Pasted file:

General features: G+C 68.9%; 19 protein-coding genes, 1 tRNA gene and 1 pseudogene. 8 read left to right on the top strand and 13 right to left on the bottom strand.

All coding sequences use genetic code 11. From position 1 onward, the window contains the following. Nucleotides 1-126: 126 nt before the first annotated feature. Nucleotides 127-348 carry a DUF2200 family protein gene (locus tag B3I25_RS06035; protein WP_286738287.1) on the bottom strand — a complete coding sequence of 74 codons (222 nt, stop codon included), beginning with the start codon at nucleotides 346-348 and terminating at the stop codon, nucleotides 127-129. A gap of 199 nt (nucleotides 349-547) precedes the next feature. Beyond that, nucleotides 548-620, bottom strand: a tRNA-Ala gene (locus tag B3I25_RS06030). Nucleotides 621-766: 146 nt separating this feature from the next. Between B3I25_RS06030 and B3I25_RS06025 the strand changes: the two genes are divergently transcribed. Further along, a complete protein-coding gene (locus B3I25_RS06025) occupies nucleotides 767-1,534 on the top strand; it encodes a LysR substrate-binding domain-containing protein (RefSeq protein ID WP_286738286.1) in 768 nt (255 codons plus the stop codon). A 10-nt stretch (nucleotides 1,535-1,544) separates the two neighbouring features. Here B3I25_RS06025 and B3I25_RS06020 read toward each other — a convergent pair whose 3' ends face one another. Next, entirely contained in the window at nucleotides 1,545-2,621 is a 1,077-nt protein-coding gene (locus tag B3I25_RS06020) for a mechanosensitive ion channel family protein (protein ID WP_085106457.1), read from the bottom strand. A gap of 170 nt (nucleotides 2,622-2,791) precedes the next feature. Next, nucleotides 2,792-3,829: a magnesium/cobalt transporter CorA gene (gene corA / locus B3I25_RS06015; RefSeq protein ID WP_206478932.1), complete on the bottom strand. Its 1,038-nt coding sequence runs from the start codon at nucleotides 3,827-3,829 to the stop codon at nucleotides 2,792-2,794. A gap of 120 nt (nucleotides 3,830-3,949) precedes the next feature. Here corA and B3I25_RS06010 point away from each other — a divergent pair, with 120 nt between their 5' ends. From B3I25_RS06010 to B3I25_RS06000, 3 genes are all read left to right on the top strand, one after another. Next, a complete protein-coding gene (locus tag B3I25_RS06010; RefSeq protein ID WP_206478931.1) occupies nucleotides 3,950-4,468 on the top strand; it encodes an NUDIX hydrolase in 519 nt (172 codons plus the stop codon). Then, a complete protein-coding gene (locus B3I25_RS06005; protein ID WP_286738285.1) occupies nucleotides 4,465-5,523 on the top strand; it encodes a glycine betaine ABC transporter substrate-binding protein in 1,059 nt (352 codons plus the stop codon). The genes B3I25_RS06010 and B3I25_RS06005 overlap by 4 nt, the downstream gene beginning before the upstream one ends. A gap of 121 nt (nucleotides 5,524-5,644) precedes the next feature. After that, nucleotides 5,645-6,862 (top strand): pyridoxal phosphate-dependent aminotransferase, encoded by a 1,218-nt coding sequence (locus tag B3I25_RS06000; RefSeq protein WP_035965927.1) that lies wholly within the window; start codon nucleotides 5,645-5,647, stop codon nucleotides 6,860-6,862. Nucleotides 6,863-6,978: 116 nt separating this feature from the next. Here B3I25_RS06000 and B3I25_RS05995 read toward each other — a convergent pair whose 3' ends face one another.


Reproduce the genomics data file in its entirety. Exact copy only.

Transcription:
General features: G+C 68.9%; 19 protein-coding genes, 1 tRNA gene and 1 pseudogene. 8 read left to right on the top strand and 13 right to left on the bottom strand.

All coding sequences use genetic code 11. From position 1 onward, the window contains the following. Nucleotides 1-126: 126 nt before the first annotated feature. Nucleotides 127-348 carry a DUF2200 family protein gene (locus tag B3I25_RS06035; protein WP_286738287.1) on the bottom strand — a complete coding sequence of 74 codons (222 nt, stop codon included), beginning with the start codon at nucleotides 346-348 and terminating at the stop codon, nucleotides 127-129. A gap of 199 nt (nucleotides 349-547) precedes the next feature. Beyond that, nucleotides 548-620, bottom strand: a tRNA-Ala gene (locus tag B3I25_RS06030). Nucleotides 621-766: 146 nt separating this feature from the next. Between B3I25_RS06030 and B3I25_RS06025 the strand changes: the two genes are divergently transcribed. Further along, a complete protein-coding gene (locus B3I25_RS06025) occupies nucleotides 767-1,534 on the top strand; it encodes a LysR substrate-binding domain-containing protein (RefSeq protein ID WP_286738286.1) in 768 nt (255 codons plus the stop codon). A 10-nt stretch (nucleotides 1,535-1,544) separates the two neighbouring features. Here B3I25_RS06025 and B3I25_RS06020 read toward each other — a convergent pair whose 3' ends face one another. Next, entirely contained in the window at nucleotides 1,545-2,621 is a 1,077-nt protein-coding gene (locus tag B3I25_RS06020) for a mechanosensitive ion channel family protein (protein ID WP_085106457.1), read from the bottom strand. A gap of 170 nt (nucleotides 2,622-2,791) precedes the next feature. Next, nucleotides 2,792-3,829: a magnesium/cobalt transporter CorA gene (gene corA / locus B3I25_RS06015; RefSeq protein ID WP_206478932.1), complete on the bottom strand. Its 1,038-nt coding sequence runs from the start codon at nucleotides 3,827-3,829 to the stop codon at nucleotides 2,792-2,794. A gap of 120 nt (nucleotides 3,830-3,949) precedes the next feature. Here corA and B3I25_RS06010 point away from each other — a divergent pair, with 120 nt between their 5' ends. From B3I25_RS06010 to B3I25_RS06000, 3 genes are all read left to right on the top strand, one after another. Next, a complete protein-coding gene (locus tag B3I25_RS06010; RefSeq protein ID WP_206478931.1) occupies nucleotides 3,950-4,468 on the top strand; it encodes an NUDIX hydrolase in 519 nt (172 codons plus the stop codon). Then, a complete protein-coding gene (locus B3I25_RS06005; protein ID WP_286738285.1) occupies nucleotides 4,465-5,523 on the top strand; it encodes a glycine betaine ABC transporter substrate-binding protein in 1,059 nt (352 codons plus the stop codon). The genes B3I25_RS06010 and B3I25_RS06005 overlap by 4 nt, the downstream gene beginning before the upstream one ends. A gap of 121 nt (nucleotides 5,524-5,644) precedes the next feature. After that, nucleotides 5,645-6,862 (top strand): pyridoxal phosphate-dependent aminotransferase, encoded by a 1,218-nt coding sequence (locus tag B3I25_RS06000; RefSeq protein WP_035965927.1) that lies wholly within the window; start codon nucleotides 5,645-5,647, stop codon nucleotides 6,860-6,862. Nucleotides 6,863-6,978: 116 nt separating this feature from the next. Here B3I25_RS06000 and B3I25_RS05995 read toward each other — a convergent pair whose 3' ends face one another.